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May v. Twin Falls County Sheriff's Office

United States District Court, D. Idaho

March 31, 2014



RONALD E. BUSH, Magistrate Judge.

Currently pending before the Court in this civil rights case is a Motion for Summary Judgment filed by Defendants Carter, Benson, Alvey, and Probasco. (Dkt. 13.) All parties who have appeared in this action to date have consented to the jurisdiction of a United States Magistrate Judge to enter final orders in this case. (Dkt. 12.) See 28 U.S.C. § 636(c) and Fed.R.Civ.P. 73. Having reviewed the briefing in this case, the Court concludes that oral argument is unnecessary. Accordingly, the Court enters the following Order.


In his response to the Motion for Summary Judgment, Plaintiff concedes the following: (1) that all claims against Defendants Probasco and Slickers should be dismissed because the evidence does not support a claim against them; (2) that Defendant Hartgrave should be dismissed for lack of service; and (2) that Plaintiff did not exhaust his administrative remedies as to a separate claim of verbal abuse. (Response, Dkt. 22, pp. 2-4.) Accordingly, the claims against Defendants Probasco and Slickers will be dismissed with prejudice, and the claims against Defendant Hartgrave[2] and the claims for verbal abuse will be dismissed without prejudice.

In addition, to the extent that Plaintiff has alleged that Twin Falls County is liable for constitutionally deficient medical care provided to Plaintiff (Complaint, Dkt. 1, ¶ 37), those claims will be dismissed with prejudice, as they are derivative of the claims against Defendant Probasco and Dr. Slickers. Further, "Nurse Jane Doe" and Defendant Does I-X have never been identified or served; therefore, all claims against them will be dismissed without prejudice.


1. Standard of Law

A. Summary Judgment

Summary judgment is appropriate where a party can show that, as to any claim or defense, "there is no genuine dispute as to any material fact and the movant is entitled to judgment as a matter of law." Fed. R. Civ. P.56(a). One of the principal purposes of the summary judgment "is to isolate and dispose of factually unsupported claims...." Celotex Corp. v. Catrett, 477 U.S. 317, 323-24 (1986). It is "not a disfavored procedural shortcut, " but is instead the "principal tool[] by which factually insufficient claims or defenses [can] be isolated and prevented from going to trial with the attendant unwarranted consumption of public and private resources." Id. at 327.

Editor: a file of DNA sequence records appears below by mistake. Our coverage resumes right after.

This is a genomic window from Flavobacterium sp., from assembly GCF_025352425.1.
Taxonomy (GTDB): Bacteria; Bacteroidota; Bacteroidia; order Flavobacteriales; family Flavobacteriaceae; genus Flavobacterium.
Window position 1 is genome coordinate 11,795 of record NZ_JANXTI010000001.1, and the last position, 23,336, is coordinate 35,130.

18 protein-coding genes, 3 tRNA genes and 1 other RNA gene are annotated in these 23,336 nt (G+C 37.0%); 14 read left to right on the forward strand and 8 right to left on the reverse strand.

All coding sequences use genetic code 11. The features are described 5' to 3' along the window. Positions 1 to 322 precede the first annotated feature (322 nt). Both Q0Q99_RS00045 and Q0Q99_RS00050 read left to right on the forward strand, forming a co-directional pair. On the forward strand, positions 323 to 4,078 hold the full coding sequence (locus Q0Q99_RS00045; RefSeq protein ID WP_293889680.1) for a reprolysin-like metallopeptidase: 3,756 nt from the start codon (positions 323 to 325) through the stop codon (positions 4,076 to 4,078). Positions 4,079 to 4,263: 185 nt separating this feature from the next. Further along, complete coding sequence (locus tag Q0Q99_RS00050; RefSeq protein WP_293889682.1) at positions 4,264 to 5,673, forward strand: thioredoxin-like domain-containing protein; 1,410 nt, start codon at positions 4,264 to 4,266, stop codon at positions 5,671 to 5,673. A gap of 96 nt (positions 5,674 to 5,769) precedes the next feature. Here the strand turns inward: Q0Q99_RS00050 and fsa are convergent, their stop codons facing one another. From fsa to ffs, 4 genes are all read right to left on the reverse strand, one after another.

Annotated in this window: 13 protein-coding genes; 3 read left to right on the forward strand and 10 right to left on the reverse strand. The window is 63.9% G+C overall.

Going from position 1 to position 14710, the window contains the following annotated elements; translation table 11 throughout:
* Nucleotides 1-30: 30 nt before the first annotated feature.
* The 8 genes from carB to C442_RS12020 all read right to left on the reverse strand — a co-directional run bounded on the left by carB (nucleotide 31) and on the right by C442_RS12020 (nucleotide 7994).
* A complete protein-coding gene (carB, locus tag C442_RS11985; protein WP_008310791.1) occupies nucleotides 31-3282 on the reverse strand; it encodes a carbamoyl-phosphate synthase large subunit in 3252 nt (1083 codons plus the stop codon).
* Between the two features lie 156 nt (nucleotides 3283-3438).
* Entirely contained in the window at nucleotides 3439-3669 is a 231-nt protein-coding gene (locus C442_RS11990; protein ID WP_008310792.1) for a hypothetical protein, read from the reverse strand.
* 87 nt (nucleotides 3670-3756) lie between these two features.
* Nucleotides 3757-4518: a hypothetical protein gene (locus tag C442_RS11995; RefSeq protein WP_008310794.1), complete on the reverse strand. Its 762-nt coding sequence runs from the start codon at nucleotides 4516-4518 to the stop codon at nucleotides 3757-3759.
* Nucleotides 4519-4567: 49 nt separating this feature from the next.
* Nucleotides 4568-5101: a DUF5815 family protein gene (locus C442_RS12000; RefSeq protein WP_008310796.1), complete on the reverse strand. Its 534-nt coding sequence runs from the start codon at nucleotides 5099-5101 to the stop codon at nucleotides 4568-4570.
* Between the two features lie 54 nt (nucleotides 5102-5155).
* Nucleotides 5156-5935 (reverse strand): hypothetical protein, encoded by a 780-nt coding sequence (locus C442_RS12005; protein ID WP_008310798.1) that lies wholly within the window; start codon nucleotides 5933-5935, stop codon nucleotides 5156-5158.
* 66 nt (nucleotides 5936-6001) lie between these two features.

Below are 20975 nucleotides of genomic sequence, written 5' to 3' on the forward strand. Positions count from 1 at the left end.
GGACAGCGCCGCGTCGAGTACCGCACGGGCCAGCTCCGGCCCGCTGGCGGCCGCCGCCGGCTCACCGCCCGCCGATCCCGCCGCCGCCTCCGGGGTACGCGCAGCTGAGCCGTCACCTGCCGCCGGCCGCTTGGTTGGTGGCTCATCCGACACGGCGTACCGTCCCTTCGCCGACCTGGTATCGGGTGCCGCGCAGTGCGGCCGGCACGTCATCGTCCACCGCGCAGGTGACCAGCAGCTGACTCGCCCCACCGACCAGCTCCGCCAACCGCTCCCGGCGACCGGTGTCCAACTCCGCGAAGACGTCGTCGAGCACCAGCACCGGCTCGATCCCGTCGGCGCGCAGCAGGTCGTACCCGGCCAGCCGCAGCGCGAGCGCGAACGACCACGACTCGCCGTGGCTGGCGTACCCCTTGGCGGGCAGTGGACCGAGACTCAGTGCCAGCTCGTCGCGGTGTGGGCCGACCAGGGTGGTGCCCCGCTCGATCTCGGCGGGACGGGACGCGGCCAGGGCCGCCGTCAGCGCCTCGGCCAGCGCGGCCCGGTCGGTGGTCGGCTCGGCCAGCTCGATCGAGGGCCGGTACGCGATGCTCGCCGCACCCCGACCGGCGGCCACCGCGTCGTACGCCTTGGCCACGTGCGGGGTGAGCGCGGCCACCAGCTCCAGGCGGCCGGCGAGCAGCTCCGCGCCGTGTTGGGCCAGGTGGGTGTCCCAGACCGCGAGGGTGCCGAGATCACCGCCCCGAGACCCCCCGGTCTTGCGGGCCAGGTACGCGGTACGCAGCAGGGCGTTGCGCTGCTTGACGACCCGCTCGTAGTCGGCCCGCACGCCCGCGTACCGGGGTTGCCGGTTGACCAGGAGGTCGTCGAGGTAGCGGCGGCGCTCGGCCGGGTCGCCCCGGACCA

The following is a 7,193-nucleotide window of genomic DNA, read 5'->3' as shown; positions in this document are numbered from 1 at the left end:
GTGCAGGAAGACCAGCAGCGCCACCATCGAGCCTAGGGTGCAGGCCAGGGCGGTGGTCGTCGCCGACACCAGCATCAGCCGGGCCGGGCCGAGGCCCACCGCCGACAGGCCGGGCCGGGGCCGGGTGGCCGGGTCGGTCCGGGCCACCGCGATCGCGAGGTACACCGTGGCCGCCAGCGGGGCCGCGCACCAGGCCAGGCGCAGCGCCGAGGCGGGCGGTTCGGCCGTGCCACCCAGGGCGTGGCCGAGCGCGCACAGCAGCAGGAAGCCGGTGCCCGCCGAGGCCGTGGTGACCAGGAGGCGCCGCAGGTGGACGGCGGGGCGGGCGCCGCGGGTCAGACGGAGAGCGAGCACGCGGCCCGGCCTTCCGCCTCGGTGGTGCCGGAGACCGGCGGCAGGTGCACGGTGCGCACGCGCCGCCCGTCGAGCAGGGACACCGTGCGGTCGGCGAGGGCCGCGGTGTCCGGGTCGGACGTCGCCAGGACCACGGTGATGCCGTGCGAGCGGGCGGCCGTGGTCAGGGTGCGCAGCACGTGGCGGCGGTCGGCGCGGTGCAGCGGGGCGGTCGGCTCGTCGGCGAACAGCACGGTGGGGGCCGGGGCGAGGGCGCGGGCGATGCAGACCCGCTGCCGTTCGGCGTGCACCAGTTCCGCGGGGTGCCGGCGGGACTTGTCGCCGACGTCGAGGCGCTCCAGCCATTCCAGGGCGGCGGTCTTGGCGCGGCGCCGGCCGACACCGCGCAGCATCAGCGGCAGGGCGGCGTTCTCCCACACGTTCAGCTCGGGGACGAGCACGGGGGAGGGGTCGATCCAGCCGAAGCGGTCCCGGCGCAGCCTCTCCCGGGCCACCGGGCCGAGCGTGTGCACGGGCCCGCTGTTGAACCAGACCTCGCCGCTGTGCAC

"[T]he mere existence of some alleged factual dispute between the parties will not defeat an otherwise properly supported motion for summary judgment." Anderson v. Liberty Lobby, Inc., 477 U.S. 242, 247-48 (1986). The requirement is that there be no genuine dispute as to any material fact. "Material facts are those that may affect the outcome of the case." See id. at 248. The moving party is entitled to summary judgment if that party shows that each material issue of fact cannot be disputed. To show that the material facts are not in dispute, a party may cite to particular parts of materials in the record, or show that the materials cited do not establish the presence of a genuine dispute, or that the adverse party is unable to produce admissible evidence to support the fact. Fed. R. Civ. P.56 (c) (1) (A) & (B); see T.W. Elec. Serv., Inc. v. Pacific Elec. Contractors Ass'n, 809 F.2d 626, 630 (9th Cir. 1987) (citing Celotex, 477 U.S. at 322). The Court must consider "the cited materials, " but it may also consider "other materials in the record." Fed. R. Civ. P.56(c)(3).